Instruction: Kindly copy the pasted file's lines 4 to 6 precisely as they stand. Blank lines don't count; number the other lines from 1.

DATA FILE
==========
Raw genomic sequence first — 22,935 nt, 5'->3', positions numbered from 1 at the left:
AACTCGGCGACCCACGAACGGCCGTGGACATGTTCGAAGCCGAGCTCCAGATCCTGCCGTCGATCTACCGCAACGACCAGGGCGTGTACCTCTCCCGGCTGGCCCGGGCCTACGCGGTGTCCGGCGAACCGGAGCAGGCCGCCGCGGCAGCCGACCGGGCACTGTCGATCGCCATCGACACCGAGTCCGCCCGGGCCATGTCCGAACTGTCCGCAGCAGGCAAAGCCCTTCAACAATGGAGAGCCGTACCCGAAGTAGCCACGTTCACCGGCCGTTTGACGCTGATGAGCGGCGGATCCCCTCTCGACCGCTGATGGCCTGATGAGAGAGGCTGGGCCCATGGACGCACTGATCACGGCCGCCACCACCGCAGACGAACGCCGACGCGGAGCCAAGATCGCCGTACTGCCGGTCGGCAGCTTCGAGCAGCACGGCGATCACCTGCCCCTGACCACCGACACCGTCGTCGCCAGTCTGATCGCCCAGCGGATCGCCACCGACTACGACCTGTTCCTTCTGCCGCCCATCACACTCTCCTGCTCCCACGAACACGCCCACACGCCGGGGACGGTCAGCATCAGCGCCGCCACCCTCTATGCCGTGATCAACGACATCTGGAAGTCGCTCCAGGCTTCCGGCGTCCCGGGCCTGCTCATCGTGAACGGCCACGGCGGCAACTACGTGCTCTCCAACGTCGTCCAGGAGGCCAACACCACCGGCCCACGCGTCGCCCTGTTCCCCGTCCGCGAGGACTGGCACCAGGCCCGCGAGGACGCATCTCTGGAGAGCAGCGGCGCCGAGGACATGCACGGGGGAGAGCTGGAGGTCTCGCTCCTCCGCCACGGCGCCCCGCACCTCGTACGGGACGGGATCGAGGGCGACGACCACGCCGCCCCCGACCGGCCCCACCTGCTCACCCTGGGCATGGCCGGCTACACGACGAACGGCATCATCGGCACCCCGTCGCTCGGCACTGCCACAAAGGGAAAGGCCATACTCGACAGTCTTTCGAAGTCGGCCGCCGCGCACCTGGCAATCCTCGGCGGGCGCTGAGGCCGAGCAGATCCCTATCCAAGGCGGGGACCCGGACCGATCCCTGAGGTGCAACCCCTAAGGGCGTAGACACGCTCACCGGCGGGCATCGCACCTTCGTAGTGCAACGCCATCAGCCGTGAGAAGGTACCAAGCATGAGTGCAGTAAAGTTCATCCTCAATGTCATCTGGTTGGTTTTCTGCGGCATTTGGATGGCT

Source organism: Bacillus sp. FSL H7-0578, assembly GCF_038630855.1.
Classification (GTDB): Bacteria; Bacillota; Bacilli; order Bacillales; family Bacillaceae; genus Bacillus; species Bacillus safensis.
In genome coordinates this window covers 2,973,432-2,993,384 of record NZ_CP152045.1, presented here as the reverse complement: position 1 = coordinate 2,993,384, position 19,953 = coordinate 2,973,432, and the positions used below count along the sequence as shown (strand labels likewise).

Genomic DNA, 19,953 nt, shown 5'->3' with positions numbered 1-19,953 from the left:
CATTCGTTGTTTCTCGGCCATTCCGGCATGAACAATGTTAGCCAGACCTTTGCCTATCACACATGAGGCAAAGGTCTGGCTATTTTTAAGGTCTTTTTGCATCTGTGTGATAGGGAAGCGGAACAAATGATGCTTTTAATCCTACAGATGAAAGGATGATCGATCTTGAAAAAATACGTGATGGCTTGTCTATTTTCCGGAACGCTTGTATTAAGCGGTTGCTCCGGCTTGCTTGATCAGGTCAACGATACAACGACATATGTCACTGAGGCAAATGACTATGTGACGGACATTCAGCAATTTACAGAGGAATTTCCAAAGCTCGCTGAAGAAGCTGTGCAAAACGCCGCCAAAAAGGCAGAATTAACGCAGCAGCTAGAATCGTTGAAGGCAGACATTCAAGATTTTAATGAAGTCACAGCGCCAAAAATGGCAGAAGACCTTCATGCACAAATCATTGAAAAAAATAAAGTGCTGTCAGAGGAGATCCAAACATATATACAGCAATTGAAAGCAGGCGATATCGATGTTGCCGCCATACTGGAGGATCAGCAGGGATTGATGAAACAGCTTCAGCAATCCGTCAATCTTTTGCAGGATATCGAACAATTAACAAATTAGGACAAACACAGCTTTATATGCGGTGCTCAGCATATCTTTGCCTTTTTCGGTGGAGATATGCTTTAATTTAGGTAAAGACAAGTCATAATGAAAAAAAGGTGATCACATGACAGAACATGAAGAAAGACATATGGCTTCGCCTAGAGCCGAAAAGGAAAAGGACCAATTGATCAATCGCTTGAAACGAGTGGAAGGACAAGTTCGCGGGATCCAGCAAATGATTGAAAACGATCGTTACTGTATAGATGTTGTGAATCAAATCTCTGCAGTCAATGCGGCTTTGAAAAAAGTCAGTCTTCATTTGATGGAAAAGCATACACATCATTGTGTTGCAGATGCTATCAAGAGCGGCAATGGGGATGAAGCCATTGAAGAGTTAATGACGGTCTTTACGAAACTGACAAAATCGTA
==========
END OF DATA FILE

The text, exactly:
Classification (GTDB): Bacteria; Bacillota; Bacilli; order Bacillales; family Bacillaceae; genus Bacillus; species Bacillus safensis.
In genome coordinates this window covers 2,973,432-2,993,384 of record NZ_CP152045.1, presented here as the reverse complement: position 1 = coordinate 2,993,384, position 19,953 = coordinate 2,973,432, and the positions used below count along the sequence as shown (strand labels likewise).

Genomic DNA, 19,953 nt, shown 5'->3' with positions numbered 1-19,953 from the left: